UPS FOR CORDLESS TELEPHONES

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ordless telephones are very popular nowadays. But they have a major drawback, i.e. they cannot be operated during power failure. Therefore usually another ordinary telephone is connected in parallel to the

Fig. 1: Block diagram of UPS.

cordless telephone. This results in lack of secrecy. UPS is a permanent solution to this problem.

out, irrespective of the presence of the AC mains. When the AC mains is present, the same is converted into DC and fed to the inverter. A part of the mains rectified output is used to charge the battery. When the mains power fails, the DC supply to the inverter is from the battery and from this is obtained AC at the inverter output. This is shown in fig.1. The circuit wired around IC CD4047 is an astable multivibrator operating at a frequency of 50 Hz. The Q and Q outputs of this multivibrator directly drive power MOSFETS IRF540. The configuration used is push-pull type. The inverter output is filtered and the spikes are reduced using

Fig. 3: Proposed layout of front and rear panels.

battery, one may use two 6V, 4Ah batteries (SUNCA or any other suitable brand). The circuit can be easily assembled on a general-purpose PCB and placed inside a metal box. The two transformers may be mounted on the chassis of the box. Also,

Fig. 2: Circuit diagram of UPS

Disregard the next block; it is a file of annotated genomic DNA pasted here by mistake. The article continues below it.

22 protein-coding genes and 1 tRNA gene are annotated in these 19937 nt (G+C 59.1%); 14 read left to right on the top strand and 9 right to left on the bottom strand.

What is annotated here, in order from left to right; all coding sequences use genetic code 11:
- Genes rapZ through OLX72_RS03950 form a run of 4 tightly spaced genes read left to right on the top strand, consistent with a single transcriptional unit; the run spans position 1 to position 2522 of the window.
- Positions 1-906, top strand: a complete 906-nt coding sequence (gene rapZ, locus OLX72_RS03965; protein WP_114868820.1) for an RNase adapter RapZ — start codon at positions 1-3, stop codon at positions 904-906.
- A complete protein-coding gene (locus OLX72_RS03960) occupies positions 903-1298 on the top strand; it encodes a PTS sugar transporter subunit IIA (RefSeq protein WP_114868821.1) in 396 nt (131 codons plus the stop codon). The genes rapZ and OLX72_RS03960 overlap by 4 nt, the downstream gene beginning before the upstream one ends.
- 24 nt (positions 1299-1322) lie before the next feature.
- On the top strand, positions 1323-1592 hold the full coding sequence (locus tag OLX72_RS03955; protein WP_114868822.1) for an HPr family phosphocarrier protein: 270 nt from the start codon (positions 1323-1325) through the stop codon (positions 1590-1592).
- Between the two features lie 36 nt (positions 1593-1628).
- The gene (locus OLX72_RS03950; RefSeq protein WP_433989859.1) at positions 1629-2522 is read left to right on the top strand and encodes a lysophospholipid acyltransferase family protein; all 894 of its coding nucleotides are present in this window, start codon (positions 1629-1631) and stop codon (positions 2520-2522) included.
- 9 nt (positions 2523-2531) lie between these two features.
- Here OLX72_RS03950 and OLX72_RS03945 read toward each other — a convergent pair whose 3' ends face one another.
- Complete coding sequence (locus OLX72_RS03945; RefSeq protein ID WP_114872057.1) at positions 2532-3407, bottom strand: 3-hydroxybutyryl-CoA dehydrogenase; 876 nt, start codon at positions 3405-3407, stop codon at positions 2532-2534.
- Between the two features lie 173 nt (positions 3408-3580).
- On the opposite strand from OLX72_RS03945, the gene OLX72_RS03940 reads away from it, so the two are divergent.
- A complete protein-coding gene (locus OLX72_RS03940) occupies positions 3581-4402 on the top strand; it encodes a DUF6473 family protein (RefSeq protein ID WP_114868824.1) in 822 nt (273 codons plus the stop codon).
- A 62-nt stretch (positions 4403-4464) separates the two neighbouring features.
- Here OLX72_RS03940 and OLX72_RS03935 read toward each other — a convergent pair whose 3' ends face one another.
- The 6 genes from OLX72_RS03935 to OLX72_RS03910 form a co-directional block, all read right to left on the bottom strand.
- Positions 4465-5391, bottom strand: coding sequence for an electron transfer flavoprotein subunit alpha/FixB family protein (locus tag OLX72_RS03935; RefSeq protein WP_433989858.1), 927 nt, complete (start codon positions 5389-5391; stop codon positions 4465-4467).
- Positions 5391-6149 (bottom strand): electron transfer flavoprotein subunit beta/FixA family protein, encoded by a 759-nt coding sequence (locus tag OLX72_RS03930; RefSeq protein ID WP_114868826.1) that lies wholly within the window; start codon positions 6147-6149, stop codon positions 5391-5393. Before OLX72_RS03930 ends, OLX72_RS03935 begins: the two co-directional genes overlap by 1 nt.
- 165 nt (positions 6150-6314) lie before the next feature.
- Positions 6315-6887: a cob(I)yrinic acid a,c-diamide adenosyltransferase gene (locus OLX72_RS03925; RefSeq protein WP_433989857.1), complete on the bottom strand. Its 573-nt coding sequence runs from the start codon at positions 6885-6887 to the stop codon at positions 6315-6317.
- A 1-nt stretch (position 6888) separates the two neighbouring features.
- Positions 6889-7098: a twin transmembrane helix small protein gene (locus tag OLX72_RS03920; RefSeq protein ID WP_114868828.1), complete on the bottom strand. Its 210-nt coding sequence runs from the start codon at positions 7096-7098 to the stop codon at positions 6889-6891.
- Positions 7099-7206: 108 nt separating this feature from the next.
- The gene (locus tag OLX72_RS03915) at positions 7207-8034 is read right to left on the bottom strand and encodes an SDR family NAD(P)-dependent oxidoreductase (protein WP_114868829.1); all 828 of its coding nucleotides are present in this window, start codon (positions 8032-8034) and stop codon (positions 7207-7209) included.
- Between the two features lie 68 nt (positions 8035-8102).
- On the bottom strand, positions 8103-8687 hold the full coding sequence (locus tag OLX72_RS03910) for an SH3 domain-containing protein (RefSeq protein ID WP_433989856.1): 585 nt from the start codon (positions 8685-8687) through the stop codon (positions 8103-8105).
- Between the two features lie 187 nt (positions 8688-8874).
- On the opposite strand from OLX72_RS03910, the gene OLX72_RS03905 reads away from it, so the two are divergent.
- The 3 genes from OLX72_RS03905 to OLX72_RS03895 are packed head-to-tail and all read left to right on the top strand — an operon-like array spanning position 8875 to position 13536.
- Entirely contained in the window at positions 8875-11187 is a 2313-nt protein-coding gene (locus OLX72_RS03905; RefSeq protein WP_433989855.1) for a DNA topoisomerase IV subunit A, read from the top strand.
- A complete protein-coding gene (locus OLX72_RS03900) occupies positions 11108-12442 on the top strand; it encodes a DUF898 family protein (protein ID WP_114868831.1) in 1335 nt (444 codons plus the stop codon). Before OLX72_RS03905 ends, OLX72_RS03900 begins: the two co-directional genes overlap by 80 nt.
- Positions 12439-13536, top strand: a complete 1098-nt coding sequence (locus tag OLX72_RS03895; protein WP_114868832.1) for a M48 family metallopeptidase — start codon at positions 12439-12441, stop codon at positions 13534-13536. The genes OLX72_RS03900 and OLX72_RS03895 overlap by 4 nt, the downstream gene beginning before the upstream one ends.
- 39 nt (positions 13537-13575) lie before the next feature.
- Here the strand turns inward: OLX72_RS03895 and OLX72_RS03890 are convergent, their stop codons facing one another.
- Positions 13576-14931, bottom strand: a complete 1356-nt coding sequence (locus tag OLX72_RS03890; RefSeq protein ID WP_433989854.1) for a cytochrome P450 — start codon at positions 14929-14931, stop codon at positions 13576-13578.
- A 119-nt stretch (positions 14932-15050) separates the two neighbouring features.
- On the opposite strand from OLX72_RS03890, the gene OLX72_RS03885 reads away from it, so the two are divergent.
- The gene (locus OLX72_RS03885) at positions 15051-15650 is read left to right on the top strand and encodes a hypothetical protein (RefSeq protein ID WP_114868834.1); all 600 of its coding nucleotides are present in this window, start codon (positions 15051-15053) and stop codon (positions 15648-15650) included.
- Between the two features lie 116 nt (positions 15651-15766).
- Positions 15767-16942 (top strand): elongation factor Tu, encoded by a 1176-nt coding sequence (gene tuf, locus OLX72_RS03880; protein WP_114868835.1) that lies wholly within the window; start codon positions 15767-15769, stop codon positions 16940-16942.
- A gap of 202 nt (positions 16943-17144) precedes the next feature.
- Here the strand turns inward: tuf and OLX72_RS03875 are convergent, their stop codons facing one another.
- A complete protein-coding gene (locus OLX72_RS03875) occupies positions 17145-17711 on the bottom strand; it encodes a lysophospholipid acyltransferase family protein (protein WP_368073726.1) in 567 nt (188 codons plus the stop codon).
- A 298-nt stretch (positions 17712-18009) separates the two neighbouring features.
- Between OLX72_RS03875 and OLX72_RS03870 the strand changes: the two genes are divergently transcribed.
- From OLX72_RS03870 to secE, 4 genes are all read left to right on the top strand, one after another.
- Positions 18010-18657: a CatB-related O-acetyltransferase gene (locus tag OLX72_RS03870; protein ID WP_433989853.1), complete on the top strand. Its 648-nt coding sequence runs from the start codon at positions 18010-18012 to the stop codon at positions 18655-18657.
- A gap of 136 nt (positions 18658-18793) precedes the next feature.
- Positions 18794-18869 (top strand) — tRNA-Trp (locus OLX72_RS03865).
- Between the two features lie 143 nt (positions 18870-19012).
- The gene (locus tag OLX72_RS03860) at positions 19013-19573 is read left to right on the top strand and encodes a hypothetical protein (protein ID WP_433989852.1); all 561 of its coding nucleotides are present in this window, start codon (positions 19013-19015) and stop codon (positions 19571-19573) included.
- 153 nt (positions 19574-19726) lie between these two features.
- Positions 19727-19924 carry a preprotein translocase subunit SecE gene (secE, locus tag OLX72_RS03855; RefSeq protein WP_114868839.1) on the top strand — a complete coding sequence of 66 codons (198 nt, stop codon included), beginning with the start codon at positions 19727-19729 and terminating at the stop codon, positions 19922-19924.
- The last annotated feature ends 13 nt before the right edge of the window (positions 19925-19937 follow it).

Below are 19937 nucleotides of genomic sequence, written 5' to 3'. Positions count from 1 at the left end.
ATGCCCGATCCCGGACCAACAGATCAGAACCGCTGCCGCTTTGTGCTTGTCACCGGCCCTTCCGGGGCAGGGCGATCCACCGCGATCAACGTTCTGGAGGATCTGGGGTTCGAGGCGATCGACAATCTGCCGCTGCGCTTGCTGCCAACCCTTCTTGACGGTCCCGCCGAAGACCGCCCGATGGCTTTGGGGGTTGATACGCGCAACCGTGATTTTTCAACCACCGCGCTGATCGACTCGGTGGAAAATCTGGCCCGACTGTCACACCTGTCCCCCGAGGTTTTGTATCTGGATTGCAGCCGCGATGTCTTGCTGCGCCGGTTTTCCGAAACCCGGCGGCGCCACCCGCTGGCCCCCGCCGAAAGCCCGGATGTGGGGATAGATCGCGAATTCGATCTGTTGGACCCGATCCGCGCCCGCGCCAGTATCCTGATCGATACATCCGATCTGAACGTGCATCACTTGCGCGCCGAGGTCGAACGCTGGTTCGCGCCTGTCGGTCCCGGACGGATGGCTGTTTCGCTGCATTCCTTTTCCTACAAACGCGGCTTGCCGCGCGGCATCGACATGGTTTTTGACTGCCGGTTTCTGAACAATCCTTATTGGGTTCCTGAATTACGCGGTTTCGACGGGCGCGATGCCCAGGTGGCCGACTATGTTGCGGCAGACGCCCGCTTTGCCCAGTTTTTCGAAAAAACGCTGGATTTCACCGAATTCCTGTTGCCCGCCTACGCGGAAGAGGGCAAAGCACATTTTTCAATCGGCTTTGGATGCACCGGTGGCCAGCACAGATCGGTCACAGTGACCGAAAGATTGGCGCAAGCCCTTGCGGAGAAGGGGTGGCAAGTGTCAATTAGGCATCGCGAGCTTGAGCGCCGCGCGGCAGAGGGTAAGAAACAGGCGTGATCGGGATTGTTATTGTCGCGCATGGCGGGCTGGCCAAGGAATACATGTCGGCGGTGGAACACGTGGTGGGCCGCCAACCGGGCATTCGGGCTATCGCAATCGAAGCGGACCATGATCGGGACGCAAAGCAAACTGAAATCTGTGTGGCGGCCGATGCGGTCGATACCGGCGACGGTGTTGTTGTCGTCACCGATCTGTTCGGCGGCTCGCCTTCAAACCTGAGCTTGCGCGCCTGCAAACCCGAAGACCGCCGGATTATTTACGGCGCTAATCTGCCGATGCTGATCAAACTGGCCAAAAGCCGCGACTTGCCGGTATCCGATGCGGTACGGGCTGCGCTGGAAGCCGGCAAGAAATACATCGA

Since the UPS is meant only for the cordless telephone, its output power is limited to around 1.5W. This is sufficient to operate most cordless telephones. as these employ only small capacity adapters (usually 9V/12V, 500mA), to enable the operation of the circuit and to charge the battery present in the handset. The UPS presently designed is of online type. Here the inverter is ‘on’ through-

MOV (metal oxide varistor). The inverter transformer used is an ordinary 9V-0-9V, 1.5A mains transformer readily available in the market. Two LEDS (D6 and D7) indicate the presence of mains/battery. The mains supply (when present) is stepped down, rectified and filtered using diodes D1 through D4 and capacitor C1. A part of this supply is also used to charge the battery. In place of a single 12V, 4Ah

the two batteries can be mounted in the box using supporting clamps. The front and back panel designs are shown in the Fig. 3. The same circuit can deliver up to 100W, provided the inverter transformer and charging transformer are replaced with higher current rating transformers, so that the system can be used for some other applications as well.